Necessary machines for any confectioners are general. Be it a simple tool or a big machine. Bearing in mind that I am a home baker as well as a professional baker, I’ll break it down into two groups based on my experience. You might want to keep in mind that even at home, while I don’t have a Hobart mixer sitting in my kitchen, there are a few things I consider as indispensable when making pieces of bread or assembling desserts. Ready?
In The Professional Point
Hobart mixers are essential. Bread doughs and batches of quickbreads and cakes get done in large amounts. There’s also a couple of Kitchen Aid mixers for some icings and other smaller quantities. It’s the only way to accomplish the work. Both types of blenders have different attachments.
Scales. Usually, balance scales with weights for accuracy.
Mixing bowls of many sizes.
Some assorted baking pans, sheet pans, cake pans, bread pans, bread baskets, tart molds, muffin tins, and the like are also there. Some places have cheesecake molds, while others use cake tins, freeze then unmold the finished cake.
Bread Cloths For Artisan Loaves
Bench knives, offset and straight spatulas, rubber spatulas, large mixing spoons, bread knives, paring knives, chef knives, pastry bags and tips, thermometers, cutters fluted and plain, bowl scrapers, and each person usually has a few favorites they bring with them.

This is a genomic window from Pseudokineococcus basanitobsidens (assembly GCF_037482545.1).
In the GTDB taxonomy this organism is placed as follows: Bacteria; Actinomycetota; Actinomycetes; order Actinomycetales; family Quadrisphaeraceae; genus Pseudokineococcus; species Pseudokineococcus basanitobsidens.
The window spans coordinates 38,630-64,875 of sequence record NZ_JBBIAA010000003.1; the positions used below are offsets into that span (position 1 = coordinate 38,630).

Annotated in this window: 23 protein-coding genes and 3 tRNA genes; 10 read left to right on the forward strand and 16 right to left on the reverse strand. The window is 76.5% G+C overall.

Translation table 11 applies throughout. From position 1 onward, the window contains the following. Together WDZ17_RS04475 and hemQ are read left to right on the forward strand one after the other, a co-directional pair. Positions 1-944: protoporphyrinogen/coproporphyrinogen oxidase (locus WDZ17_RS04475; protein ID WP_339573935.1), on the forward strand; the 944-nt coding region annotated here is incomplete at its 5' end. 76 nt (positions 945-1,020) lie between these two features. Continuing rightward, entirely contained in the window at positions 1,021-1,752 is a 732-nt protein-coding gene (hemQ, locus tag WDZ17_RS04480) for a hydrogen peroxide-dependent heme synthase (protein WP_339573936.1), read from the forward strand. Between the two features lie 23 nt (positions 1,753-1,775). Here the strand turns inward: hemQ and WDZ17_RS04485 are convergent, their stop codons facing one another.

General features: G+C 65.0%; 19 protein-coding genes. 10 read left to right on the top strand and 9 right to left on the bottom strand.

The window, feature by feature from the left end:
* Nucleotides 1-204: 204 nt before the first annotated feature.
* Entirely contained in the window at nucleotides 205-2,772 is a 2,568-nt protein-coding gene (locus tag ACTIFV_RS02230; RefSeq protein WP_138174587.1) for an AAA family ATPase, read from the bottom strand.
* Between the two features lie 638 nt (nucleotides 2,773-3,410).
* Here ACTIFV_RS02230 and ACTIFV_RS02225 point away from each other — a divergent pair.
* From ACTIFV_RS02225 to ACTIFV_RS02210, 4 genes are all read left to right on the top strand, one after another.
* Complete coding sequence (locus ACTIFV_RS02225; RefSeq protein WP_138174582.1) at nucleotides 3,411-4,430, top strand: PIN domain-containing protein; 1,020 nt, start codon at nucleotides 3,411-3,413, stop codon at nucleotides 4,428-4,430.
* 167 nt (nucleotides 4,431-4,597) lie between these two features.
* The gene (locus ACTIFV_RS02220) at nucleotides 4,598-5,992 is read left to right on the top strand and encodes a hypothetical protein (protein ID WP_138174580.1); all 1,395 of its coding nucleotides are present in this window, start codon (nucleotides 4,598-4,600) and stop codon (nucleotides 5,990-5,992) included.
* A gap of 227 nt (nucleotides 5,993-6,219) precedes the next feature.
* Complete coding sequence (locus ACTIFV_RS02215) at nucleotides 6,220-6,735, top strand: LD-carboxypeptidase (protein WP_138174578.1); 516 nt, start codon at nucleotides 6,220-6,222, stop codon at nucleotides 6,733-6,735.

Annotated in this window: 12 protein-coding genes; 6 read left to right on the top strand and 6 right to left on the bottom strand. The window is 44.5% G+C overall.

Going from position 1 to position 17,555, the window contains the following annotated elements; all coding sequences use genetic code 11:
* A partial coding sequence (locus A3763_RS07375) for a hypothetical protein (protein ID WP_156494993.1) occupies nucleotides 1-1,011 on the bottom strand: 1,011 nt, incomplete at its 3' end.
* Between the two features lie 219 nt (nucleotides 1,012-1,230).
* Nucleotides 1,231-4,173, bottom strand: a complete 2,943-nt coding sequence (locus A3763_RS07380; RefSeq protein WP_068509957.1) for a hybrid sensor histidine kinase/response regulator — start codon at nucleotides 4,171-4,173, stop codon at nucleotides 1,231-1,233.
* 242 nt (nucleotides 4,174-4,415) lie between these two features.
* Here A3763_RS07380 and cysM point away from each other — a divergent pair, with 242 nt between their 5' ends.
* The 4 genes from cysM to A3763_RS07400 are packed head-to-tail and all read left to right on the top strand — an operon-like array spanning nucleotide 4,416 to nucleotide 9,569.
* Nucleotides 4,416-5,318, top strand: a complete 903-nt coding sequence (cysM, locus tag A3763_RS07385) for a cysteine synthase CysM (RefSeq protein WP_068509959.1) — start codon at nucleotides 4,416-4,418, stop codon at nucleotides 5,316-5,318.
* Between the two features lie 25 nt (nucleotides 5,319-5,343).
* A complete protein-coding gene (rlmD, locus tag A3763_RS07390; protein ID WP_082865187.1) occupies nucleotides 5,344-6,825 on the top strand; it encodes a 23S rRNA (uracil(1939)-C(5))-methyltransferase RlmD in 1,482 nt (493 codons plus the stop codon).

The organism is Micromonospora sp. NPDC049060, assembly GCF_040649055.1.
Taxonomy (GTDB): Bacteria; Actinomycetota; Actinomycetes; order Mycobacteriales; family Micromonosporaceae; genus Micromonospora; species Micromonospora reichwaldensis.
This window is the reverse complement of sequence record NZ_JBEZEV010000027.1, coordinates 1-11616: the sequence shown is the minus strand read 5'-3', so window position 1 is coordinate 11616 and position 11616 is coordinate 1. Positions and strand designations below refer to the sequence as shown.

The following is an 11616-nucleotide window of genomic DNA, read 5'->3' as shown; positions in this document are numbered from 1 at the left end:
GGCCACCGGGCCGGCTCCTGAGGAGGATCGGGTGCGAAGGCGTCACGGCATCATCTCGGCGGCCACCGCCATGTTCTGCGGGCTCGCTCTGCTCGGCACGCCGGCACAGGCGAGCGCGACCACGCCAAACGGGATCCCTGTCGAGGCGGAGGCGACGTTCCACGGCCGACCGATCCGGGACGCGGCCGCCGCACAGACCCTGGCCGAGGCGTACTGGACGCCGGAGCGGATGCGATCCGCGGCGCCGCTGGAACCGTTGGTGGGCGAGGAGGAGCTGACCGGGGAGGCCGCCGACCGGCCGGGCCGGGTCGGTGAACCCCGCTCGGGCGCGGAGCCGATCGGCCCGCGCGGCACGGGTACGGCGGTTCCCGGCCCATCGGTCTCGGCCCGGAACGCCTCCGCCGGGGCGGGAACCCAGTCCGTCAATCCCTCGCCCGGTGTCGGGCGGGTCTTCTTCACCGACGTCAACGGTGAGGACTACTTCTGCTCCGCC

Racks, lots of frames are too there. For cooling, for prepped items to store in the walk-in or freezer, or for the proof box.
Proof boxes. Most can double as an overnight refrigerator so doughs can get stored in the box, then the timer can be set to start the proof 1st thing in the morning.
While You Are Baking In Your Home
Scale. It’s not a balance scale, but it’s pretty accurate and easy to tare.
Assorted sizes of mixing bowls. It helps when I have a complicated recipe, and lets me arrange in place everything before I start.
Bench knife. Since it can also get used to quickly cube butter, scrape off my cutting board or counter, as well portion any dough, I can’t imagine not having one. Mine is by Oxo and is ergonomic, so I love it! Bread knife, paring knife, rubber spatulas, thermometers, chef knives of 2 lengths, and because I make cakes offset and straight spatulas. I also have a set of round and fluted cutters for biscuits and cookies. Bowl scrapers for more giant bowls, and of course, my tool kit also has pastry bags and tips.
I have a few half sheet pans, two cheesecake molds, two mini muffin tins, an oversized muffin tin, and regular muffin/cupcake tins. Also, I have different sizes of cake tins, a square 8 x 8 brownie pan, bread pans, and a few others. Besides, I bake a lot, what can I say?
I have an old burlap sack that I cut and washed that I use for artisan bread.
I have a handheld mixer only. The bread dough gets done by hand, but I don’t mind the work kneading.
I have a frame that I built out of scrap wood, and I have a plastic cover over it that acts as my proof box. Even on the coldest days, it keeps my doughs nice and warm.
I’m sure I left something out, but I think I got the basics. Well, basic for anyone who bakes often. I know it sounds like a lot of stuff, but I use it, and I’ve had years to collect it.
My husband is a chef, and between the two of us, we almost have enough to stock a professional kitchen. We’ve got so many tools, but we do use them.
Most home cooks could get by on a few mixing bowls, paring and chef knife, scale, and mixer, with a few baking tins and pans. Unless you’re planning to set up a catering business, you don’t need a lot.